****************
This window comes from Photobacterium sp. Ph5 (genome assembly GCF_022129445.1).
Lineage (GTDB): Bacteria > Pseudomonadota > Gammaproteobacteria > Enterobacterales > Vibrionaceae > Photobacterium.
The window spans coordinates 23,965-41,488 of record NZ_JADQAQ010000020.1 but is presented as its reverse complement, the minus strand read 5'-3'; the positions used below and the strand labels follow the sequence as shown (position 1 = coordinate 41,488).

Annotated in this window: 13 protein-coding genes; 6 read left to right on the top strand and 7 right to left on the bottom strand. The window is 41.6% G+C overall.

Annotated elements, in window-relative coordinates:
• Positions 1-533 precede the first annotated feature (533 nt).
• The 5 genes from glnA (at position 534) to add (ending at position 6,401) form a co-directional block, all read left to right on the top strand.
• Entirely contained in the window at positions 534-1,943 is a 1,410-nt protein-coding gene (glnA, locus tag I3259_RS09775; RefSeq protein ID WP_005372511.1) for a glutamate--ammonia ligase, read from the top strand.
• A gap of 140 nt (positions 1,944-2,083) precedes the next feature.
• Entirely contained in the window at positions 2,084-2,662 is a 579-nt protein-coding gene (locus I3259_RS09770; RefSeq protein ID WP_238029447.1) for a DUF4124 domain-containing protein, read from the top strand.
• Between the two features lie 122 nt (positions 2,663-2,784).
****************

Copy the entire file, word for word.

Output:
This window comes from Photobacterium sp. Ph5 (genome assembly GCF_022129445.1).
Lineage (GTDB): Bacteria > Pseudomonadota > Gammaproteobacteria > Enterobacterales > Vibrionaceae > Photobacterium.
The window spans coordinates 23,965-41,488 of record NZ_JADQAQ010000020.1 but is presented as its reverse complement, the minus strand read 5'-3'; the positions used below and the strand labels follow the sequence as shown (position 1 = coordinate 41,488).

Annotated in this window: 13 protein-coding genes; 6 read left to right on the top strand and 7 right to left on the bottom strand. The window is 41.6% G+C overall.

Annotated elements, in window-relative coordinates:
• Positions 1-533 precede the first annotated feature (533 nt).
• The 5 genes from glnA (at position 534) to add (ending at position 6,401) form a co-directional block, all read left to right on the top strand.
• Entirely contained in the window at positions 534-1,943 is a 1,410-nt protein-coding gene (glnA, locus tag I3259_RS09775; RefSeq protein ID WP_005372511.1) for a glutamate--ammonia ligase, read from the top strand.
• A gap of 140 nt (positions 1,944-2,083) precedes the next feature.
• Entirely contained in the window at positions 2,084-2,662 is a 579-nt protein-coding gene (locus I3259_RS09770; RefSeq protein ID WP_238029447.1) for a DUF4124 domain-containing protein, read from the top strand.
• Between the two features lie 122 nt (positions 2,663-2,784).